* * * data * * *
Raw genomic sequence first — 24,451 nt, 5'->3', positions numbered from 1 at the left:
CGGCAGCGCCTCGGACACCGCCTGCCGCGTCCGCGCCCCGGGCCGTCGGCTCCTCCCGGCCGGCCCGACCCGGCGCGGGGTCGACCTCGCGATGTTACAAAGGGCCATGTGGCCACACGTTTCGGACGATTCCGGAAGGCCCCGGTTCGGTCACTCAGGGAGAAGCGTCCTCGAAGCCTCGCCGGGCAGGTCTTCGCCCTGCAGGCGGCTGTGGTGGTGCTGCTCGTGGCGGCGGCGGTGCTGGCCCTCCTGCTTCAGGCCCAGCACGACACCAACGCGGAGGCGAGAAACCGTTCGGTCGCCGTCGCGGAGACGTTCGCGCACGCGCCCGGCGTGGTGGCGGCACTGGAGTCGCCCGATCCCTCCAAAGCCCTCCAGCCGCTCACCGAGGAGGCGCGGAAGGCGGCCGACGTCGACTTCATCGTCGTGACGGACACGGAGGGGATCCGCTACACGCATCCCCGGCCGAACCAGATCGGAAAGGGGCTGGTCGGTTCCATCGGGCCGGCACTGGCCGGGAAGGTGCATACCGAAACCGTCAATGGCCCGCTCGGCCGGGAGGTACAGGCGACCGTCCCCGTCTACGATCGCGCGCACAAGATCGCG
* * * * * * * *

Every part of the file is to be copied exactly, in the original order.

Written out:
Raw genomic sequence first — 24,451 nt, 5'->3', positions numbered from 1 at the left:
CGGCAGCGCCTCGGACACCGCCTGCCGCGTCCGCGCCCCGGGCCGTCGGCTCCTCCCGGCCGGCCCGACCCGGCGCGGGGTCGACCTCGCGATGTTACAAAGGGCCATGTGGCCACACGTTTCGGACGATTCCGGAAGGCCCCGGTTCGGTCACTCAGGGAGAAGCGTCCTCGAAGCCTCGCCGGGCAGGTCTTCGCCCTGCAGGCGGCTGTGGTGGTGCTGCTCGTGGCGGCGGCGGTGCTGGCCCTCCTGCTTCAGGCCCAGCACGACACCAACGCGGAGGCGAGAAACCGTTCGGTCGCCGTCGCGGAGACGTTCGCGCACGCGCCCGGCGTGGTGGCGGCACTGGAGTCGCCCGATCCCTCCAAAGCCCTCCAGCCGCTCACCGAGGAGGCGCGGAAGGCGGCCGACGTCGACTTCATCGTCGTGACGGACACGGAGGGGATCCGCTACACGCATCCCCGGCCGAACCAGATCGGAAAGGGGCTGGTCGGTTCCATCGGGCCGGCACTGGCCGGGAAGGTGCATACCGAAACCGTCAATGGCCCGCTCGGCCGGGAGGTACAGGCGACCGTCCCCGTCTACGATCGCGCGCACAAGATCGCG